Debut author, Joyce A. Harvey introduces us to her memoir about the loss of her daughter, “Swan Lessons”:
Swan Lessons: A Bereaved Mother’s Story of Courage and Discovery by Joyce A. Harvey is an account of military harassment, a series of poor decisions, and the desperate suicide of a young Lance Corporal. It describes the daunting challenge of a bereaved mother attempting to proceed with a public career in the midst of profound grief. It is also an amazing story of ongoing communication with the spirit of her daughter Jennifer, through dreams, signs, and spiritual mediums, including George Anderson. The author tackles tough subjects such as whether to pursue a wrongful death suit with the military. She also takes on clichés that are typically said to the grief-stricken and helps readers understand why they are better left unsaid. She shares dreams where she was “warned” that she might lose Jennifer and dreams in which Jennifer “visits” following her death. Ms. Harvey tells readers early in the book about her association of Jennifer’s death with the song “Vincent,” which refers to Vincent van Gogh’s suicide. Could the seemingly “coincidental” appearances of the song and references to Van Gogh be vehicles Jennifer uses to communicate with her mother from the afterlife? There are individual books on grief, suicide, dream work, after-death communication, spirituality, and abuse of power in the military. However, the author hasn’t found any examples written by a bereaved parent that combine all of these subjects into one book, as Swan Lessons does, helping readers to put it all together. As the book winds its way through the canyons of grief, it offers glimpses of hope, moments of utter astonishment, and examples of courage. The author skillfully weaves journal entries, as well as letters to and from Jennifer, to tell the story of a mother-daughter bond even death cannot sever.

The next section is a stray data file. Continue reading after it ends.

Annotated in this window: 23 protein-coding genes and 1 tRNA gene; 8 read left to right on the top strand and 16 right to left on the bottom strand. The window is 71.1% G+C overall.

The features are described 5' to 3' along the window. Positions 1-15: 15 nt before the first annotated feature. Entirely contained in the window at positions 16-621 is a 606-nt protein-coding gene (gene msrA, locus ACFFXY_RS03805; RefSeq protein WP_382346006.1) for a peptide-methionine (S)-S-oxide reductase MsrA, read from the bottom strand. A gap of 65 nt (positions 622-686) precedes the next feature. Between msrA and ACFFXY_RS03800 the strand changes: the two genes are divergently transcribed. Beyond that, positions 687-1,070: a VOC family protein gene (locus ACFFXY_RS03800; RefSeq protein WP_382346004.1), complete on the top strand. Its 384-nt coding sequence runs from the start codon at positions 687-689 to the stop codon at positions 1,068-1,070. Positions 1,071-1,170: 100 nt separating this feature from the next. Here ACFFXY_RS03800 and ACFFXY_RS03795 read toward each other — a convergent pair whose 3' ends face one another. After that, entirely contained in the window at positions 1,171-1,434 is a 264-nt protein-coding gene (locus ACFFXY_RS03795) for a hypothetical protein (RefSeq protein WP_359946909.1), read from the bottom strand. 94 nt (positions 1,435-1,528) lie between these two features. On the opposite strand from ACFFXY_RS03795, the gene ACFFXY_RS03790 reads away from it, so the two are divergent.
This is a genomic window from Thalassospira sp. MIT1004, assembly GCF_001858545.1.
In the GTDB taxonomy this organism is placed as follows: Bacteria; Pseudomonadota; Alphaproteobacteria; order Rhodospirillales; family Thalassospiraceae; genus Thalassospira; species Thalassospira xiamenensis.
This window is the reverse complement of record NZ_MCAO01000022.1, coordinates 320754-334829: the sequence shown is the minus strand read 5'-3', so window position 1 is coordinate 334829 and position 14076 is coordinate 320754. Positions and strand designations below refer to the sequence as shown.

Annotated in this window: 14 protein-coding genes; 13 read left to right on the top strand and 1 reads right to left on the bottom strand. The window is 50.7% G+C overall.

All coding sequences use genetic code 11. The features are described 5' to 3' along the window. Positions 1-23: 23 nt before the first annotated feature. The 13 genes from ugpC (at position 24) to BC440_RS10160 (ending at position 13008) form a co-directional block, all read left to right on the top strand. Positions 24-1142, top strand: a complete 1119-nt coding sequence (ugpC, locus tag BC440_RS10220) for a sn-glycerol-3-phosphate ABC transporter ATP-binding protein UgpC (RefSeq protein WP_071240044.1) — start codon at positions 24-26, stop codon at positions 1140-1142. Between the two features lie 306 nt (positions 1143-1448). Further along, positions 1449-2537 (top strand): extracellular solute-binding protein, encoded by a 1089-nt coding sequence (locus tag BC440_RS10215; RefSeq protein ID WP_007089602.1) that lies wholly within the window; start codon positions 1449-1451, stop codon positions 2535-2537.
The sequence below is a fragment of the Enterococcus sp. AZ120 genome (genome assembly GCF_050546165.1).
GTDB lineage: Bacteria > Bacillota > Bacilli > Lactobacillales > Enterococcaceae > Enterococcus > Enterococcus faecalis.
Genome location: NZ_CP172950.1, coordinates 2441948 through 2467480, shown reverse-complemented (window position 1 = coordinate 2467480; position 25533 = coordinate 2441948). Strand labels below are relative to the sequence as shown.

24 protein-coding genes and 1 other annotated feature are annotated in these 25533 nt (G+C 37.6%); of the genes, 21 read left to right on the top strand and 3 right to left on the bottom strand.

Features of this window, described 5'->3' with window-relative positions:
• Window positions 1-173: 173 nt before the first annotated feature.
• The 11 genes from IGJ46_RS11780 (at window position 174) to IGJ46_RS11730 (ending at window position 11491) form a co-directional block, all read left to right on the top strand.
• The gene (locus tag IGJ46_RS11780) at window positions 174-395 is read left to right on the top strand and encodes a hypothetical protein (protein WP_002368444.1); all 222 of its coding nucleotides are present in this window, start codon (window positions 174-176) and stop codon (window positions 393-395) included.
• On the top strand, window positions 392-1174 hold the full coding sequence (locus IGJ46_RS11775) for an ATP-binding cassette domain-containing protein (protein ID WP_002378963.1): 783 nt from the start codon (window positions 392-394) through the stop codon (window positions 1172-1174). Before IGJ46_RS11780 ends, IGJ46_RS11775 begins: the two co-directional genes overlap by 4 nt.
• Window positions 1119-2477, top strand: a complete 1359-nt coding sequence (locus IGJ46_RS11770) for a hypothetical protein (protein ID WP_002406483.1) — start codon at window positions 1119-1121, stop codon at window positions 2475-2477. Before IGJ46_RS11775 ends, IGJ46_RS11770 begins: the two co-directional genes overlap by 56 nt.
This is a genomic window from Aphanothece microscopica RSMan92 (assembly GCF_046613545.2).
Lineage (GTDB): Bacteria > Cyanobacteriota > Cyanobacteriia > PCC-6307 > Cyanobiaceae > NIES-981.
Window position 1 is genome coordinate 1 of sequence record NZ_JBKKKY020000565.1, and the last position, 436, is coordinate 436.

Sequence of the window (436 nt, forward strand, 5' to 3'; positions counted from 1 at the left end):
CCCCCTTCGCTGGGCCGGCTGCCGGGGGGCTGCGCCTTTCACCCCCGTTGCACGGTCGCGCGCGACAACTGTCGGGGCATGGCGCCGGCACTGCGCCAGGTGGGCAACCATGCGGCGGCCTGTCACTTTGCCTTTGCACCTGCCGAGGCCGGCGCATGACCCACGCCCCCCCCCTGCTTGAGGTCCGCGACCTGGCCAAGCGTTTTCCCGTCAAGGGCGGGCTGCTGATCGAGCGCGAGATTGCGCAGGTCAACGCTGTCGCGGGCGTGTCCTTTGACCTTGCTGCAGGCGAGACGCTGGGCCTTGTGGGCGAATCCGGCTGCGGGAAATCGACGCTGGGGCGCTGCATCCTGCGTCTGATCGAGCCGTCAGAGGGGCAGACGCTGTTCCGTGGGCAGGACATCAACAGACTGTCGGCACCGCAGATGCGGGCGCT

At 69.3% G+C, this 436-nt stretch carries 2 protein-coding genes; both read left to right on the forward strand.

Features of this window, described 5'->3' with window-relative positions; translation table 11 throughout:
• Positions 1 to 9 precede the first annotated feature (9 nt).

A powerful and well-written book!
Though she describes it quite well, I find it very hard to imagine the grief that Joyce experienced. Isn’t that one of a parent’s worst nightmares? We, as parents, expect to pass on before our children. It seems the ordinary order of events. I have no reservation, in my mind, her pain was far worse than what she described.
What she discovered after her daughter’s death is very fascinating. The communications from across the divide were extraordinary!
I appreciate that she shared the good and the bad support she received from different people. Her extended family really stepped up to the plate.
I award 4.9 stars to “Swan Lessons”.
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grief, bereavement, death, heaven, Catholic church, suicide, dreams, signs, workplace abuse, military, marines
Copyright © 2021 Mark L. Schultz except for the author’s introduction
Who am I?
An avid reader, typobuster, and the Hyper-Speller. I am a husband, father, and grandfather.
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